While the computer-readable storage medium 524 is shown as an example to be a single medium, the term “computer-readable storage medium” should be taken to include a single medium or multiple media (e.g., a centralized or distributed database, and/or associated caches and servers) that store the one or more sets of instructions. The term “computer-readable storage medium” shall also be taken to include any medium that is capable of storing or encoding a set of instructions for execution by the machine that cause the machine to perform any one or more of the operations or methodologies of the present disclosure. The term “computer-readable storage medium” shall accordingly be taken to include, but not be limited to, solid-state memories, and optical and magnetic media.

The computer system 500 may additionally include a network manager module (not shown) for implementing the functionalities of a network manager 525 (e.g. network manager 170 a, network manager 170 b). The modules, components and other features described herein (for example, in relation to FIG. 1) can be implemented as discrete hardware components or integrated in the functionality of hardware components such as ASICS, FPGAs, DSPs or similar devices. In addition, the modules can be implemented as firmware or functional circuitry within hardware devices. Further, the modules can be implemented in any combination of hardware devices and software components, or only in software.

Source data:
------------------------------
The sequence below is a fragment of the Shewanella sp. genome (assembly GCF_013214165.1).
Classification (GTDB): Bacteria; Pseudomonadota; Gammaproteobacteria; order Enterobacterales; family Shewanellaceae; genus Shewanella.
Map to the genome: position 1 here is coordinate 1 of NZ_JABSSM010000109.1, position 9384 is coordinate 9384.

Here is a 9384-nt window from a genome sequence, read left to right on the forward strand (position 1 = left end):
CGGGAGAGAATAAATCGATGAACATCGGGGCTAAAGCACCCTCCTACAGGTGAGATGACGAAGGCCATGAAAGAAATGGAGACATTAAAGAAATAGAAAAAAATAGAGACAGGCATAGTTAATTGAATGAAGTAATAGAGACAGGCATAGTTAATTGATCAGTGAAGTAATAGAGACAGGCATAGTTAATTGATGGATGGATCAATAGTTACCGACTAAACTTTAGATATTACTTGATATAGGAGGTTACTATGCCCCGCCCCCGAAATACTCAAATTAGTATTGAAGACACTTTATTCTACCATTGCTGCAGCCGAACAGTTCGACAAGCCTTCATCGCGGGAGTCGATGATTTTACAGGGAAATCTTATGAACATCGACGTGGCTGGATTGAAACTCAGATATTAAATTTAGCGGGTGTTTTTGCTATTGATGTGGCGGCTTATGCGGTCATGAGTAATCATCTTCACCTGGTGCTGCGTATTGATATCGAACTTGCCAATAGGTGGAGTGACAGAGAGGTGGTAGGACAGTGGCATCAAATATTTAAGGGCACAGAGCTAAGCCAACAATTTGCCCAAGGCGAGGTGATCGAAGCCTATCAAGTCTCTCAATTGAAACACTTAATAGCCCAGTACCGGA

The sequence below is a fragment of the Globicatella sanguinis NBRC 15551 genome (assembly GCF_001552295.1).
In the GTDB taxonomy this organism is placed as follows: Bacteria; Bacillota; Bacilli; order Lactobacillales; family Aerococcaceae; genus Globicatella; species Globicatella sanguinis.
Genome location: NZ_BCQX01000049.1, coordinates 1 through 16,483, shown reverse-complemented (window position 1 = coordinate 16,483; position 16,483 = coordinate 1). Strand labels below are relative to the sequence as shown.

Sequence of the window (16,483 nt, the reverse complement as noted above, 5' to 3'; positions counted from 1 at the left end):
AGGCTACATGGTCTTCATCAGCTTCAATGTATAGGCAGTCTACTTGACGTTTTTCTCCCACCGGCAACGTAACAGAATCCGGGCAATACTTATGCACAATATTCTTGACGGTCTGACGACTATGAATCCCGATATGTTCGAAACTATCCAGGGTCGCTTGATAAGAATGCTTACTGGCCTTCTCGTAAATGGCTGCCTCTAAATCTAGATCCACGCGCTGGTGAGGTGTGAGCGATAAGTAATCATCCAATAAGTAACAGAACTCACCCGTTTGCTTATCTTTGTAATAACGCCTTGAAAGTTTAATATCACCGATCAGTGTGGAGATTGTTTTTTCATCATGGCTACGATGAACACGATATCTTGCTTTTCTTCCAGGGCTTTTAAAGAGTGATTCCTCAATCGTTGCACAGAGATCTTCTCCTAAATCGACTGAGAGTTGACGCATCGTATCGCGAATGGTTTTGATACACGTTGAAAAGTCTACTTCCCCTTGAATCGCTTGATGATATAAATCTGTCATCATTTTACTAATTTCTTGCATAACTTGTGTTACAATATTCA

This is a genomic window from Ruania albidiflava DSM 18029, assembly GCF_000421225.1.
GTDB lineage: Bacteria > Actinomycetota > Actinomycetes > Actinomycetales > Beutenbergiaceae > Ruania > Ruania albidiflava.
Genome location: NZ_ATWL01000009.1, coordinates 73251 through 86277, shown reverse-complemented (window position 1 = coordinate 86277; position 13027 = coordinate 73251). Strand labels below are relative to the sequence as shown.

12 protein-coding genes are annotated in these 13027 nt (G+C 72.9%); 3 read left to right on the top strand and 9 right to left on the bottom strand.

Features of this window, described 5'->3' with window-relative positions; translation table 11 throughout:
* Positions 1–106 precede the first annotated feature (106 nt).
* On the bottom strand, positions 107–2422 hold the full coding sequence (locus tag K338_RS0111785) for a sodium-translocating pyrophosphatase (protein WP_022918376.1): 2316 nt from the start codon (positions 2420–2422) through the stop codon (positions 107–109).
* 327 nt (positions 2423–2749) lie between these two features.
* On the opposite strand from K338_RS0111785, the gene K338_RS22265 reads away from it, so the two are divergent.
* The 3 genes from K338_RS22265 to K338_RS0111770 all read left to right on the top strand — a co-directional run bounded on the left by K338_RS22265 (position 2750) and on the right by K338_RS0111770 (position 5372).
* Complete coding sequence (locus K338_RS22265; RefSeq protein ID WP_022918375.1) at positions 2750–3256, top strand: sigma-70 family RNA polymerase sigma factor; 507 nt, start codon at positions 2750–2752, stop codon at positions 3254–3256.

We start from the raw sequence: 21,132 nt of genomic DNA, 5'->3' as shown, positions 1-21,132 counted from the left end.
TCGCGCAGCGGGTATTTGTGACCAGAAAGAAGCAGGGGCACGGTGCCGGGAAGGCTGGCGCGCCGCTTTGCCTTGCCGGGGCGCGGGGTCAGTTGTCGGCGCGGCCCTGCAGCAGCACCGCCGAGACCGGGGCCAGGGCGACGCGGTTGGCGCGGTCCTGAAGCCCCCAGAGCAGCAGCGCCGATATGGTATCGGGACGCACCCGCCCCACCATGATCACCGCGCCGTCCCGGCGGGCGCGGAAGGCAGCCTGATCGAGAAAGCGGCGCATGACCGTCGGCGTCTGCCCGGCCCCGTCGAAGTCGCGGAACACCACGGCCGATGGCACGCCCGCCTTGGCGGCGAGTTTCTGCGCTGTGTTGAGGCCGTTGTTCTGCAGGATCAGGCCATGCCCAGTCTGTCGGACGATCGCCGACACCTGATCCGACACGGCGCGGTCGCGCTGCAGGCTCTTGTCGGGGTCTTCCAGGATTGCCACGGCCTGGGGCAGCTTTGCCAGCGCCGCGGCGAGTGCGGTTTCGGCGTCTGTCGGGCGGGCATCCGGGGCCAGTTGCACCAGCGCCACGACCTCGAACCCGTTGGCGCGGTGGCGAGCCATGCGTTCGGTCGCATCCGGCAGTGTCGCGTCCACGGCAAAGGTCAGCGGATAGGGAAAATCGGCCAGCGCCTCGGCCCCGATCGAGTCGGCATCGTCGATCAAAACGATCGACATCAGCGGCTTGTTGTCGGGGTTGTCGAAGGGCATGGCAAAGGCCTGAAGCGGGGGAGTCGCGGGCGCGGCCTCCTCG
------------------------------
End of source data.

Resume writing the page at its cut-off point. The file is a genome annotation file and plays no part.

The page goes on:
In the foregoing description, numerous details are set forth. It will be apparent, however, to one of ordinary skill in the art having the benefit of this disclosure, that the present disclosure may be practiced without these specific details. In some instances, well-known structures and devices have been shown in block diagram form, rather than in detail, in order to avoid obscuring the present disclosure.

Some portions of the detailed description have been presented in terms of algorithms and symbolic representations of operations on data bits within a computer memory. An algorithm is here, and generally, conceived to be a self-consistent sequence of steps leading to a desired result. The steps are those requiring physical manipulations of physical quantities. Usually, though not necessarily, these quantities take the form of electrical or magnetic signals capable of being stored, transferred, combined, compared, and otherwise manipulated. It has proven convenient at times, for reasons of common usage, to refer to these signals as bits, values, elements, symbols, characters, terms, numbers, or the like.

It should be borne in mind, however, that all of these and similar terms are to be associated with the appropriate physical quantities and are merely convenient labels applied to these quantities. Unless specifically stated otherwise as apparent from the following discussion, it is appreciated that throughout the description, discussions utilizing terms such as “receiving”, “updating”, “determining”, “storing”, “processing”, “executing”, “modifying”, “creating”, “detecting,” “copying,” or the like, refer to the actions and processes of a computer system, or similar electronic computing device, that manipulates and transforms data represented as physical (e.g., electronic) quantities within the computer system's registers and memories into other data similarly represented as physical quantities within the computer system memories or registers or other such information storage, transmission or display devices.